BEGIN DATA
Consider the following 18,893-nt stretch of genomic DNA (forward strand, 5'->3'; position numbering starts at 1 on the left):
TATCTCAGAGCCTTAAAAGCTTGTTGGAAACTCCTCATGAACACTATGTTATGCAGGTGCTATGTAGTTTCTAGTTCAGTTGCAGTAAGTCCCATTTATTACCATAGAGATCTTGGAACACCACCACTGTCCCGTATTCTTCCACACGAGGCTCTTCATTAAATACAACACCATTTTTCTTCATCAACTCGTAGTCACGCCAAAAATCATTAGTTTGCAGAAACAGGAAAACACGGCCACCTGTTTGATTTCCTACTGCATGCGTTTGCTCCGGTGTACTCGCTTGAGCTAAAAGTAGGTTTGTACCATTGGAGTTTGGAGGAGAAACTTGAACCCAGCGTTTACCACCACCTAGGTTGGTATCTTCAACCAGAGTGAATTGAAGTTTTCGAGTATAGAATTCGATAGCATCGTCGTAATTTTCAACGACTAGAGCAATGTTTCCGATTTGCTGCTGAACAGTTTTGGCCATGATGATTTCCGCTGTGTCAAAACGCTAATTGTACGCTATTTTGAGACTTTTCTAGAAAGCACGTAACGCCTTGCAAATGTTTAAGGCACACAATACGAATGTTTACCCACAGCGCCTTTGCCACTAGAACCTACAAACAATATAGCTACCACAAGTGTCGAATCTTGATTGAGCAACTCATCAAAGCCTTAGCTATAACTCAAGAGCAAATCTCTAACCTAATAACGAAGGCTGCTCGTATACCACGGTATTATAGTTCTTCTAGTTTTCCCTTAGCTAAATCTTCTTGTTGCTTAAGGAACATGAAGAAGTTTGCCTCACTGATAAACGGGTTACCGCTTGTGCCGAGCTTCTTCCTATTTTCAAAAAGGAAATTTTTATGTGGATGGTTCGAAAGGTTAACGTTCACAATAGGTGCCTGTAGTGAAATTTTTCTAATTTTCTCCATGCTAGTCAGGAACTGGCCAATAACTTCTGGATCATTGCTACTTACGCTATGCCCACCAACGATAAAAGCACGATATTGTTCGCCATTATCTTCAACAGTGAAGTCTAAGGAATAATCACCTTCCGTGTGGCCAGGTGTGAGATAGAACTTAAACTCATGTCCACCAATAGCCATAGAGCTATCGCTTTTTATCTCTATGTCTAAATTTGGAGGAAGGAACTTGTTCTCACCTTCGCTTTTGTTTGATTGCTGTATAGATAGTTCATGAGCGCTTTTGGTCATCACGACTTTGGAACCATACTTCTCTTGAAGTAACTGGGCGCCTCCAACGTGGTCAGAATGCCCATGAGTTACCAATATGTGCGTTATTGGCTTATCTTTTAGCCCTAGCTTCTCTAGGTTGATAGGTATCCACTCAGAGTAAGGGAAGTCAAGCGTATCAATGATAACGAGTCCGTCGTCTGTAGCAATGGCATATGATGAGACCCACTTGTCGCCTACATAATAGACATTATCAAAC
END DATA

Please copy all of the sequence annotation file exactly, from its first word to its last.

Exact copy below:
Consider the following 18,893-nt stretch of genomic DNA (forward strand, 5'->3'; position numbering starts at 1 on the left):
TATCTCAGAGCCTTAAAAGCTTGTTGGAAACTCCTCATGAACACTATGTTATGCAGGTGCTATGTAGTTTCTAGTTCAGTTGCAGTAAGTCCCATTTATTACCATAGAGATCTTGGAACACCACCACTGTCCCGTATTCTTCCACACGAGGCTCTTCATTAAATACAACACCATTTTTCTTCATCAACTCGTAGTCACGCCAAAAATCATTAGTTTGCAGAAACAGGAAAACACGGCCACCTGTTTGATTTCCTACTGCATGCGTTTGCTCCGGTGTACTCGCTTGAGCTAAAAGTAGGTTTGTACCATTGGAGTTTGGAGGAGAAACTTGAACCCAGCGTTTACCACCACCTAGGTTGGTATCTTCAACCAGAGTGAATTGAAGTTTTCGAGTATAGAATTCGATAGCATCGTCGTAATTTTCAACGACTAGAGCAATGTTTCCGATTTGCTGCTGAACAGTTTTGGCCATGATGATTTCCGCTGTGTCAAAACGCTAATTGTACGCTATTTTGAGACTTTTCTAGAAAGCACGTAACGCCTTGCAAATGTTTAAGGCACACAATACGAATGTTTACCCACAGCGCCTTTGCCACTAGAACCTACAAACAATATAGCTACCACAAGTGTCGAATCTTGATTGAGCAACTCATCAAAGCCTTAGCTATAACTCAAGAGCAAATCTCTAACCTAATAACGAAGGCTGCTCGTATACCACGGTATTATAGTTCTTCTAGTTTTCCCTTAGCTAAATCTTCTTGTTGCTTAAGGAACATGAAGAAGTTTGCCTCACTGATAAACGGGTTACCGCTTGTGCCGAGCTTCTTCCTATTTTCAAAAAGGAAATTTTTATGTGGATGGTTCGAAAGGTTAACGTTCACAATAGGTGCCTGTAGTGAAATTTTTCTAATTTTCTCCATGCTAGTCAGGAACTGGCCAATAACTTCTGGATCATTGCTACTTACGCTATGCCCACCAACGATAAAAGCACGATATTGTTCGCCATTATCTTCAACAGTGAAGTCTAAGGAATAATCACCTTCCGTGTGGCCAGGTGTGAGATAGAACTTAAACTCATGTCCACCAATAGCCATAGAGCTATCGCTTTTTATCTCTATGTCTAAATTTGGAGGAAGGAACTTGTTCTCACCTTCGCTTTTGTTTGATTGCTGTATAGATAGTTCATGAGCGCTTTTGGTCATCACGACTTTGGAACCATACTTCTCTTGAAGTAACTGGGCGCCTCCAACGTGGTCAGAATGCCCATGAGTTACCAATATGTGCGTTATTGGCTTATCTTTTAGCCCTAGCTTCTCTAGGTTGATAGGTATCCACTCAGAGTAAGGGAAGTCAAGCGTATCAATGATAACGAGTCCGTCGTCTGTAGCAATGGCATATGATGAGACCCACTTGTCGCCTACATAATAGACATTATCAAAC